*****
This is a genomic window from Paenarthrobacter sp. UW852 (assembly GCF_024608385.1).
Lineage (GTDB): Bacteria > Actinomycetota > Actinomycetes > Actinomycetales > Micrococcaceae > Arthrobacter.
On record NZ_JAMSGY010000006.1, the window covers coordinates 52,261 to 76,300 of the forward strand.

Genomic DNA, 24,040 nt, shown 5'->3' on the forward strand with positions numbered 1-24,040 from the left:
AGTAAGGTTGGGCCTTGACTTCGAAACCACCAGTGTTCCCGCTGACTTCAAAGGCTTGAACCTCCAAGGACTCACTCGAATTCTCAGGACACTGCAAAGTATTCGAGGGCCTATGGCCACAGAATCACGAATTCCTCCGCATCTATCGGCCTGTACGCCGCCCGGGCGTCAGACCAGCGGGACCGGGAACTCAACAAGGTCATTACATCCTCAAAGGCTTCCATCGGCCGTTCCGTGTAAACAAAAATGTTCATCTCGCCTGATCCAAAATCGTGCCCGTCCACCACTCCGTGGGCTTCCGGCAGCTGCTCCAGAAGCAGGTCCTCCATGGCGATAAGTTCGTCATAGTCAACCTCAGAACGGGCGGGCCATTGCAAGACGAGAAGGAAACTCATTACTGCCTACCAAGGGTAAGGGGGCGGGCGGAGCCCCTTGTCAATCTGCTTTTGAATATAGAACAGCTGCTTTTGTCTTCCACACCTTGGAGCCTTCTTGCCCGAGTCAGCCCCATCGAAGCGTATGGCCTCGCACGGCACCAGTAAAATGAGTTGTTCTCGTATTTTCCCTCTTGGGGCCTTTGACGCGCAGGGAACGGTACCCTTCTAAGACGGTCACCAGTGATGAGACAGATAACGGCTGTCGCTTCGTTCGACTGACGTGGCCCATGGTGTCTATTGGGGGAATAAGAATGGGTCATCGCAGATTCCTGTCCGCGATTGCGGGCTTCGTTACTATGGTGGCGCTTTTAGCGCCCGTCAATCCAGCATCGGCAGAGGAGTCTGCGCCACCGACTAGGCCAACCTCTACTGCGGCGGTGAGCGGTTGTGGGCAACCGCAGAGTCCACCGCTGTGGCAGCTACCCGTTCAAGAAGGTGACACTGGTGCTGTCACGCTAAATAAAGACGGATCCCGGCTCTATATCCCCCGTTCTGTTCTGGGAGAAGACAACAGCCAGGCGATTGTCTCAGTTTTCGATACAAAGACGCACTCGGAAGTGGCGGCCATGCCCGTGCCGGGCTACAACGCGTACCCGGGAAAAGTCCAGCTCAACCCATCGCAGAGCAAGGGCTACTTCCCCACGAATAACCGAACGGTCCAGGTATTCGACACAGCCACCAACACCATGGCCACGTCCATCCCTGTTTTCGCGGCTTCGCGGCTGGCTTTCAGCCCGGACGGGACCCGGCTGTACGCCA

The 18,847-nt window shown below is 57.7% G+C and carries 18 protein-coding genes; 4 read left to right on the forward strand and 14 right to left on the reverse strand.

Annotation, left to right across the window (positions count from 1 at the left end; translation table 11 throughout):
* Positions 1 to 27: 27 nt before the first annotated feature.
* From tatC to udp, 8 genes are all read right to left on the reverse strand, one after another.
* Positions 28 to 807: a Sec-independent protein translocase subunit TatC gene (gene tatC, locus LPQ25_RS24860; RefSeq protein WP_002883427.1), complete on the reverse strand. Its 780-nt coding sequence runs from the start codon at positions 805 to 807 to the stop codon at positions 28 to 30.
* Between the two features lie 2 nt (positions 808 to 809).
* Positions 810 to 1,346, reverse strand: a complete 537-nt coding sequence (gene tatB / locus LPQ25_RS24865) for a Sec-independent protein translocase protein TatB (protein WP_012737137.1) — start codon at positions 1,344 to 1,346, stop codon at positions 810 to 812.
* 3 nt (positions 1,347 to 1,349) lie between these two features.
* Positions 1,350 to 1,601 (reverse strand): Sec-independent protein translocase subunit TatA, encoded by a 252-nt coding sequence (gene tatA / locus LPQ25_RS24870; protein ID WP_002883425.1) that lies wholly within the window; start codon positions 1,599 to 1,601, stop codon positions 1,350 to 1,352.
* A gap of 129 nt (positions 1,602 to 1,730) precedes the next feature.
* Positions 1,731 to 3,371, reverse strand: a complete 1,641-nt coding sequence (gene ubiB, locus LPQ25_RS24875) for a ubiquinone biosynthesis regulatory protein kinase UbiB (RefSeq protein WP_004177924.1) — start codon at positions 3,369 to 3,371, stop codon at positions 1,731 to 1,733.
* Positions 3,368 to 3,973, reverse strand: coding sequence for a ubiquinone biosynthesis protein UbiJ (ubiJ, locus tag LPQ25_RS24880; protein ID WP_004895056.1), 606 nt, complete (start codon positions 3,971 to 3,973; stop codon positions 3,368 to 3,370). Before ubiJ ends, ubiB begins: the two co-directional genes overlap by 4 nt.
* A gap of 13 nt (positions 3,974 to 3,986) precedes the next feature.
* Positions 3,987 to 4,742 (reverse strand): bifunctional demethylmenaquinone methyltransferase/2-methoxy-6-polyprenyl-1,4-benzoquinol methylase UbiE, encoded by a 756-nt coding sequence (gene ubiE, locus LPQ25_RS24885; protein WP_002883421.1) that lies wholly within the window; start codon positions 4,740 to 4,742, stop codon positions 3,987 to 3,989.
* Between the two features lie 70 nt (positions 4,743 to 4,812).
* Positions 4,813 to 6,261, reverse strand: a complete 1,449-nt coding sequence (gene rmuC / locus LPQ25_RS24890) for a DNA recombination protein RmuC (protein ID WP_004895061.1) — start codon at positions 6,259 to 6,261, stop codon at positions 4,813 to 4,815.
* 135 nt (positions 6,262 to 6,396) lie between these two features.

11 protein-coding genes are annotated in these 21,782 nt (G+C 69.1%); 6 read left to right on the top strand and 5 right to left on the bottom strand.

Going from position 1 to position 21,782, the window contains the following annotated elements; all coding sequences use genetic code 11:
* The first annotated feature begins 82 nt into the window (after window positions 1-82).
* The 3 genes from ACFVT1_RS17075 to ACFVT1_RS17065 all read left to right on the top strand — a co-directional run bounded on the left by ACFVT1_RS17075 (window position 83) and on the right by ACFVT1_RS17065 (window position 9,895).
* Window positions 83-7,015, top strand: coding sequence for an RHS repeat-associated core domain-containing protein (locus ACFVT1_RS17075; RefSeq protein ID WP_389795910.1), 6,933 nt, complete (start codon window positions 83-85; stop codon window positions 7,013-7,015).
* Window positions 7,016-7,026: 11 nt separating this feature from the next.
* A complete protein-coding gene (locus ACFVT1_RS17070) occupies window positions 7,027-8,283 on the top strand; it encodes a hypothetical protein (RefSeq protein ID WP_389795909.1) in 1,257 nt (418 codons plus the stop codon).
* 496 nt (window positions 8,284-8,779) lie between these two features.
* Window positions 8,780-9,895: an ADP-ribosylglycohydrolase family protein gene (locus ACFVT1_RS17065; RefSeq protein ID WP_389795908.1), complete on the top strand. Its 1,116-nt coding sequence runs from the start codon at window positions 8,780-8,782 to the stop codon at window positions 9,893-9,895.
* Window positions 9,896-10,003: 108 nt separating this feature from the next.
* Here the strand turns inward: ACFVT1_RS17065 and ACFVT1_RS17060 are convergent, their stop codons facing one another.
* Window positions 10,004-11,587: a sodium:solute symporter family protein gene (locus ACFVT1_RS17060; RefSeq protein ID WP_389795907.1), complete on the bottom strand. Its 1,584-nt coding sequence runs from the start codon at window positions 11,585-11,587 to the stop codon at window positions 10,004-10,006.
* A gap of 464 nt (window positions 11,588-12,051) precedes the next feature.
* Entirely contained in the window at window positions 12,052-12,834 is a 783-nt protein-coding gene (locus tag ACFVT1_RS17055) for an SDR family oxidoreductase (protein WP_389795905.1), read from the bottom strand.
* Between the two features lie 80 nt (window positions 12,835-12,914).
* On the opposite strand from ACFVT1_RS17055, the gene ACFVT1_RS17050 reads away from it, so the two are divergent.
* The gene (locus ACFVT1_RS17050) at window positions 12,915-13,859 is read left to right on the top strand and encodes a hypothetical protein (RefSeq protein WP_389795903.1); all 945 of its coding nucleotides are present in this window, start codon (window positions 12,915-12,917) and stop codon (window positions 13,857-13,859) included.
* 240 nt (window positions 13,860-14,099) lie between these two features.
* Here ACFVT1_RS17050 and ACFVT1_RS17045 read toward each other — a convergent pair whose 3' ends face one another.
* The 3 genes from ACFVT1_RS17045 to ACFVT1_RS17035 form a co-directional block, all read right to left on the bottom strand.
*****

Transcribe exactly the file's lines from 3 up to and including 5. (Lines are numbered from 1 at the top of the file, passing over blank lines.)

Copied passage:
On record NZ_JAMSGY010000006.1, the window covers coordinates 52,261 to 76,300 of the forward strand.

Genomic DNA, 24,040 nt, shown 5'->3' on the forward strand with positions numbered 1-24,040 from the left:
AGTAAGGTTGGGCCTTGACTTCGAAACCACCAGTGTTCCCGCTGACTTCAAAGGCTTGAACCTCCAAGGACTCACTCGAATTCTCAGGACACTGCAAAGTATTCGAGGGCCTATGGCCACAGAATCACGAATTCCTCCGCATCTATCGGCCTGTACGCCGCCCGGGCGTCAGACCAGCGGGACCGGGAACTCAACAAGGTCATTACATCCTCAAAGGCTTCCATCGGCCGTTCCGTGTAAACAAAAATGTTCATCTCGCCTGATCCAAAATCGTGCCCGTCCACCACTCCGTGGGCTTCCGGCAGCTGCTCCAGAAGCAGGTCCTCCATGGCGATAAGTTCGTCATAGTCAACCTCAGAACGGGCGGGCCATTGCAAGACGAGAAGGAAACTCATTACTGCCTACCAAGGGTAAGGGGGCGGGCGGAGCCCCTTGTCAATCTGCTTTTGAATATAGAACAGCTGCTTTTGTCTTCCACACCTTGGAGCCTTCTTGCCCGAGTCAGCCCCATCGAAGCGTATGGCCTCGCACGGCACCAGTAAAATGAGTTGTTCTCGTATTTTCCCTCTTGGGGCCTTTGACGCGCAGGGAACGGTACCCTTCTAAGACGGTCACCAGTGATGAGACAGATAACGGCTGTCGCTTCGTTCGACTGACGTGGCCCATGGTGTCTATTGGGGGAATAAGAATGGGTCATCGCAGATTCCTGTCCGCGATTGCGGGCTTCGTTACTATGGTGGCGCTTTTAGCGCCCGTCAATCCAGCATCGGCAGAGGAGTCTGCGCCACCGACTAGGCCAACCTCTACTGCGGCGGTGAGCGGTTGTGGGCAACCGCAGAGTCCACCGCTGTGGCAGCTACCCGTTCAAGAAGGTGACACTGGTGCTGTCACGCTAAATAAAGACGGATCCCGGCTCTATATCCCCCGTTCTGTTCTGGGAGAAGACAACAGCCAGGCGATTGTCTCAGTTTTCGATACAAAGACGCACTCGGAAGTGGCGGCCATGCCCGTGCCGGGCTACAACGCGTACCCGGGAAAAGTCCAGCTCAACCCATCGCAGAGCAAGGGCTACTTCCCCACGAATAACCGAACGGTCCAGGTATTCGACACAGCCACCAACACCATGGCCACGTCCATCCCTGTTTTCGCGGCTTCGCGGCTGGCTTTCAGCCCGGACGGGACCCGGCTGTACGCCA